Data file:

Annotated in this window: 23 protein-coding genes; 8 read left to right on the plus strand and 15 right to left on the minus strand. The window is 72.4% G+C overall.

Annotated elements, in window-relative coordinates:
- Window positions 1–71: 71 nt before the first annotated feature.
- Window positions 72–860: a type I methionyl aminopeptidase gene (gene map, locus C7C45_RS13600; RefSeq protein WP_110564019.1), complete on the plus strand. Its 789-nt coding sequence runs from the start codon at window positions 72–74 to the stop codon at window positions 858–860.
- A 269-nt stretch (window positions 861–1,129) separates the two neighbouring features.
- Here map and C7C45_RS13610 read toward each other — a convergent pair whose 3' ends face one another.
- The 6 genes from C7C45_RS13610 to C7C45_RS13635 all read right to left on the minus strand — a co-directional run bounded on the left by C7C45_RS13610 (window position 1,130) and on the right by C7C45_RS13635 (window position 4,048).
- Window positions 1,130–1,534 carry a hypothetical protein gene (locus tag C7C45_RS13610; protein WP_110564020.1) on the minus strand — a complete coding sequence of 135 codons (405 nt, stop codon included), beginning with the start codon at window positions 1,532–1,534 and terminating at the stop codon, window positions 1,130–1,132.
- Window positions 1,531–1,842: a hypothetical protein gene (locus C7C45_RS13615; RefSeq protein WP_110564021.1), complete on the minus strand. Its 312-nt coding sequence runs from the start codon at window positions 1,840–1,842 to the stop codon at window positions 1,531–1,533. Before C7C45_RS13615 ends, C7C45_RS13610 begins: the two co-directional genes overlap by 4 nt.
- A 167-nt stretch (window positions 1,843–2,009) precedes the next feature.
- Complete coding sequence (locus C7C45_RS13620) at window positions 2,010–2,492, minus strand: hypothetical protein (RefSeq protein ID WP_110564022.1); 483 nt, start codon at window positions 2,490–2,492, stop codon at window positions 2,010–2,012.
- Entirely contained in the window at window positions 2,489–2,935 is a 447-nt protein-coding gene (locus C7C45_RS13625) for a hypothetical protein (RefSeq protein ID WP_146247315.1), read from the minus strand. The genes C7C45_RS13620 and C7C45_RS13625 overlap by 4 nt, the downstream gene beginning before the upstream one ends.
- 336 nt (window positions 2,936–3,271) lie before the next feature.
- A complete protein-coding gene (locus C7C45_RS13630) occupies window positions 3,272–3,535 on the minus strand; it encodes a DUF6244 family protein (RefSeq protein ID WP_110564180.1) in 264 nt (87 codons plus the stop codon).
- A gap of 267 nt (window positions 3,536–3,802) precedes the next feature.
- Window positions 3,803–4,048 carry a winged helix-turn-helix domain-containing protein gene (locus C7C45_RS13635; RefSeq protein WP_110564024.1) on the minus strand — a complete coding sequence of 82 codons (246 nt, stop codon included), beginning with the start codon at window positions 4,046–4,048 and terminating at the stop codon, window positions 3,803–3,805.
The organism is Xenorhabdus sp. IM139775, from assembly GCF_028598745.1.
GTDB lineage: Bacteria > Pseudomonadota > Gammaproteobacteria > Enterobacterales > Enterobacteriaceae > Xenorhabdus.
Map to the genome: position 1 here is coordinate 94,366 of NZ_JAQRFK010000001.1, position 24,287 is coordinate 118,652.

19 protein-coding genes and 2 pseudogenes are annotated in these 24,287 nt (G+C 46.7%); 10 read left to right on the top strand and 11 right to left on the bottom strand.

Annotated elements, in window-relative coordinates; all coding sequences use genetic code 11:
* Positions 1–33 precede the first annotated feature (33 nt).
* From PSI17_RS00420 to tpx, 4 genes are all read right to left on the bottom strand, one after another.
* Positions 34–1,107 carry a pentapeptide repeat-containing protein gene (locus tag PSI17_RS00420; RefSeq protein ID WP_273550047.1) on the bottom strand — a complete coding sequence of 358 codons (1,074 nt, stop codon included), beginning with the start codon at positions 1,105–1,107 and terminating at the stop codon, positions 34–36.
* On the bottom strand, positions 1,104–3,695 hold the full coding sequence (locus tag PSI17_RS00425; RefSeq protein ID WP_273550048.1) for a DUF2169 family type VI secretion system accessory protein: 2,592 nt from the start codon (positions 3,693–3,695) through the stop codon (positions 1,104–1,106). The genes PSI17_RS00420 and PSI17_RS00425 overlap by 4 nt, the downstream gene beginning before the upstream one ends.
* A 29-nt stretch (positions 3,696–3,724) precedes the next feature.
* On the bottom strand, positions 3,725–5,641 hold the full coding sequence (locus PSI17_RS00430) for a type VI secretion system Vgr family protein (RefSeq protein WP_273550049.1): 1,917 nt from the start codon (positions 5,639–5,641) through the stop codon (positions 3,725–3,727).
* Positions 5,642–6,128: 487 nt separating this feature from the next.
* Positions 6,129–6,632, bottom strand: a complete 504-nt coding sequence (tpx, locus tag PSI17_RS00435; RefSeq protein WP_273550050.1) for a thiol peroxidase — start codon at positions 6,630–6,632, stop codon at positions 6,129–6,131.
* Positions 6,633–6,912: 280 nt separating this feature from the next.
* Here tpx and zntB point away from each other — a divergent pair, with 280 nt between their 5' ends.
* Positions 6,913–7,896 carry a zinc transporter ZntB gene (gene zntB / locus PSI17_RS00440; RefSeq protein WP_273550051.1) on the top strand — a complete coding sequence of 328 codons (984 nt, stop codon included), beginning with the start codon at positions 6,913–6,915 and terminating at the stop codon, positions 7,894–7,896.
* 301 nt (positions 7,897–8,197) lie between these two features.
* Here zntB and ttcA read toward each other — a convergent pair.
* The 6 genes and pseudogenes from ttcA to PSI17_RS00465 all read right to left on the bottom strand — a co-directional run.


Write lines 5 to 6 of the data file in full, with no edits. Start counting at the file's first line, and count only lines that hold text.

- A 269-nt stretch (window positions 861–1,129) separates the two neighbouring features.
- Here map and C7C45_RS13610 read toward each other — a convergent pair whose 3' ends face one another.